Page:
5 Ways To Help Someone Living In C.H.A.O.S. (Can't Have Anyone Over Syndrome)

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woman with hands on hips looking at messy house
Self

When you think about chaos, what comes to mind?

If you've seen the movie "The Wizard of Oz," you remember that Dorothy’s house is picked up by a tornado. The house and everything around it are caught up in the swirling wind.

That's what I picture when I think about chaos. If I’m thinking about chaos in a home, the picture includes objects put randomly in places that make little sense, as if a tornado went through it.

Maybe you picture a disorganized kitchen with cooking implements and ingredients all over the space or laundry piled on multiple surfaces. There could be children, dogs, cats, or all of the above running around with lots of noise everywhere.

Typically, for someone living in C.H.A.O.S., there's no place within the home to escape to find peace.

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For professional organizers, C.H.A.O.S. means "Can’t Have Anyone Over Syndrome."

The person living in C.H.A.O.S. doesn’t want you inside their home because they're embarrassed by the way it looks. They're afraid of what you'll say to them if they did let you in.

This person most likely feels that they should be able to get their home straightened up by themselves. After all, it never used to look like this.

They use negative self-talk and continually beat themselves up over the way their home looks now. Often, they blame themselves for letting it get this far and worry about what their friends will say or think about them.

Someone living in C.H.A.O.S. may be dealing with: shame, embarrassment, guilt, and anxiety.

It’s easier to keep you out rather than deal with these painful emotions.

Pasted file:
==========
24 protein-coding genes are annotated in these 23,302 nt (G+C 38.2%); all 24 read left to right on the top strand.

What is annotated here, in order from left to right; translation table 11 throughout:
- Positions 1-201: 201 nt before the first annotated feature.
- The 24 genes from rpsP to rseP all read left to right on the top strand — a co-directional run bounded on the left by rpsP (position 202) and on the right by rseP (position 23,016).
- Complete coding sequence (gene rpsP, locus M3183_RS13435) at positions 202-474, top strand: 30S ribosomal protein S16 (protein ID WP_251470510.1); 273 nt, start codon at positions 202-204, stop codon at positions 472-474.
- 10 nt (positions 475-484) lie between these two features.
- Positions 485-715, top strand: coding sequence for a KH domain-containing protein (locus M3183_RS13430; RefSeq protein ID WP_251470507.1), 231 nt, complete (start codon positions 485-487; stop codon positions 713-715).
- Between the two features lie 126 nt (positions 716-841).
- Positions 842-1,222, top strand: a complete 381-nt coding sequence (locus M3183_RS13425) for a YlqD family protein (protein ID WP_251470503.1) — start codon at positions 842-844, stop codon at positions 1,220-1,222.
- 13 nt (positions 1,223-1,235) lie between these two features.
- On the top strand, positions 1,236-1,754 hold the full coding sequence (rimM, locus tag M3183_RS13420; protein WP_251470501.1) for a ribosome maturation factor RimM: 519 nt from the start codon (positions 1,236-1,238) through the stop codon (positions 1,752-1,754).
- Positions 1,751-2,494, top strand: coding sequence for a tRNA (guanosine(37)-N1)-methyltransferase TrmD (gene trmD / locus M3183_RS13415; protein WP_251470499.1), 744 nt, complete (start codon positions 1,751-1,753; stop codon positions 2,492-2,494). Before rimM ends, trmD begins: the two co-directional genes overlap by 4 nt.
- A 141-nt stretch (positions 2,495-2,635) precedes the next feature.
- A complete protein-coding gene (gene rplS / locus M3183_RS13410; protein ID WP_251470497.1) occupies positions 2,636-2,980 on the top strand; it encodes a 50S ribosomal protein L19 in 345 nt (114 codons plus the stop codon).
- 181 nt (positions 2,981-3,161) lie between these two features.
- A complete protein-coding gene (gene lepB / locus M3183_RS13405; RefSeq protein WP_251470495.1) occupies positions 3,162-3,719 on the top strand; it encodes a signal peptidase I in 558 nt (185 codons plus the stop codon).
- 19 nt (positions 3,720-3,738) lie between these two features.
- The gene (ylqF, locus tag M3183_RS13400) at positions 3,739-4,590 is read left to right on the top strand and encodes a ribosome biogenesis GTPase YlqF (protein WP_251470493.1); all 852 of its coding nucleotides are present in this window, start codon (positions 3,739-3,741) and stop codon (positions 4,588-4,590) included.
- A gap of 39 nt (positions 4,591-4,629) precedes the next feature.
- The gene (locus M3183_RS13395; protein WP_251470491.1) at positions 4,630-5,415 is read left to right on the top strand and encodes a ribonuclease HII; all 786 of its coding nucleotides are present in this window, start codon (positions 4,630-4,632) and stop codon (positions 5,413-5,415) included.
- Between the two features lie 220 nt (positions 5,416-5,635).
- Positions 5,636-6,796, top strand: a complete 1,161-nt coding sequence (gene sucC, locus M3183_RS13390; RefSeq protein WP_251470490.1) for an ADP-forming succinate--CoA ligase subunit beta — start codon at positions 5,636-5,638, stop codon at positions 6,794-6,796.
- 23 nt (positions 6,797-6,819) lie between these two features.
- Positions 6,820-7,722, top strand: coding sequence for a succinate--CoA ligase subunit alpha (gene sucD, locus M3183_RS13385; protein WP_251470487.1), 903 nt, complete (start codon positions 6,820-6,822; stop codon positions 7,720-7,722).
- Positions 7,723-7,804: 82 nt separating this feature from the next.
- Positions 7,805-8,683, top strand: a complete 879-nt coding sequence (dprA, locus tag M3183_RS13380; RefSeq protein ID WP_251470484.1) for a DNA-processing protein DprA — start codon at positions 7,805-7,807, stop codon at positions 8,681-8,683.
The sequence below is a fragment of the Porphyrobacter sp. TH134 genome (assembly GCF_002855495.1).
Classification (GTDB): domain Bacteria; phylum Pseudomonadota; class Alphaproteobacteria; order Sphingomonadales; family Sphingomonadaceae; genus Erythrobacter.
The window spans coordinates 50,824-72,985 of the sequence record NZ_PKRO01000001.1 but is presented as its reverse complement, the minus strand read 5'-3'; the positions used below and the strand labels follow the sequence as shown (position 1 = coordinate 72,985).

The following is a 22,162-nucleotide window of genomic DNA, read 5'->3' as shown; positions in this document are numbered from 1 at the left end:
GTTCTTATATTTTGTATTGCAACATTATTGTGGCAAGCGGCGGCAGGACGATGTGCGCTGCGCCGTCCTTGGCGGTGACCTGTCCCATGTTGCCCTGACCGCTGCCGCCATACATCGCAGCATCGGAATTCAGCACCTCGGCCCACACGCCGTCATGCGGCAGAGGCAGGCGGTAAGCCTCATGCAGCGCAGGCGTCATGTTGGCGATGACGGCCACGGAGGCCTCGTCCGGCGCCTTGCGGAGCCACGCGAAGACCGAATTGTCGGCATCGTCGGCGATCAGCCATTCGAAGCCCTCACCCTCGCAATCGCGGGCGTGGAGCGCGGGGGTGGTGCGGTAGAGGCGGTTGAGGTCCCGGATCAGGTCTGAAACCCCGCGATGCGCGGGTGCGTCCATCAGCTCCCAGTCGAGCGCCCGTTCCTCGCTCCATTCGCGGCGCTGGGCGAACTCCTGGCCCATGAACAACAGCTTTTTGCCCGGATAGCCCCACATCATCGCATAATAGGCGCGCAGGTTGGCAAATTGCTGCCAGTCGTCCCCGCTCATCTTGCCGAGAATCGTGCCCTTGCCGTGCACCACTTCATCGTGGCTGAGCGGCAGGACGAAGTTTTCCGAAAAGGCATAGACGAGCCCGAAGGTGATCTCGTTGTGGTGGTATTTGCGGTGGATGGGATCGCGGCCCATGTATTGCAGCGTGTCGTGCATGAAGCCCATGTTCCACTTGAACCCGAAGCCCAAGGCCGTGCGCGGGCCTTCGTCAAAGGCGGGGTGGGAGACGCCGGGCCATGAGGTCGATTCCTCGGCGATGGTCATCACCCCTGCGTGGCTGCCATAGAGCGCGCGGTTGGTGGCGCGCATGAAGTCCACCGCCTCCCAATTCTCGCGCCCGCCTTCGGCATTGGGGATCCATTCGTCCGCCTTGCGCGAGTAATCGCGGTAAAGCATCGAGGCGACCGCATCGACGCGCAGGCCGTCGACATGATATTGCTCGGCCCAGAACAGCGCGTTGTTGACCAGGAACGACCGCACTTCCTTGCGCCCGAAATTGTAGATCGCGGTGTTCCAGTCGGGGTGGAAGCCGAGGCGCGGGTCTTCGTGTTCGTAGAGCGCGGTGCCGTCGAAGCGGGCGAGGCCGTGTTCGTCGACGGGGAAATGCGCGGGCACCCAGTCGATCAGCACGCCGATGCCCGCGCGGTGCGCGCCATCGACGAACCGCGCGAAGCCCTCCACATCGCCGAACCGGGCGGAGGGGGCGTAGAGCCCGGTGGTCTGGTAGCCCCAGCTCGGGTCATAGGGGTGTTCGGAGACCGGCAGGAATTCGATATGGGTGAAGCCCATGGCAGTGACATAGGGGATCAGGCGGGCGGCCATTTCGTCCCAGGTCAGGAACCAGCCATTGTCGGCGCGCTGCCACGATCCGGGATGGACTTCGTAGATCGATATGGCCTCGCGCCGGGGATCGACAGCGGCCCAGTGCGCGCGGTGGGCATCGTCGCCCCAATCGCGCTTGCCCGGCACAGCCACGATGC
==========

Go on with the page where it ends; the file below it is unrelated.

When visitors come in, so do the negative thoughts and feelings that led to C.H.A.O.S. in the first place

How do you know if someone is living with Can't Have Anyone Over Syndrome?

If you've always picked your friend up to go to lunch or dinner together but recently they started insisting that they'll meet you there instead, this is a sign they may be living in C.H.A.O.S.

Is there something inside their house they don’t want you to know about? What are they hiding?

If you want to help someone with Can't Have Anyone Over Syndrome, here are 5 ways to do it:

1. Ask why they no longer invite you in.

Let them know you're there to support them. No matter what happened, you won't judge them. You're their friend or loved one and will do whatever you're allowed to help them with to get their home back in order.

Did you notice I used the word "allowed"? You can only do what they'll let you. If they say they're not ready for help, you have to respect that. Perhaps they'll tell you they know what to do, they just haven’t gotten around to it yet.

Resist the temptation to push back. Your impulse, as a friend, is to want to help. Insisting that the project will go much faster with two or three people is not going to get you through the door.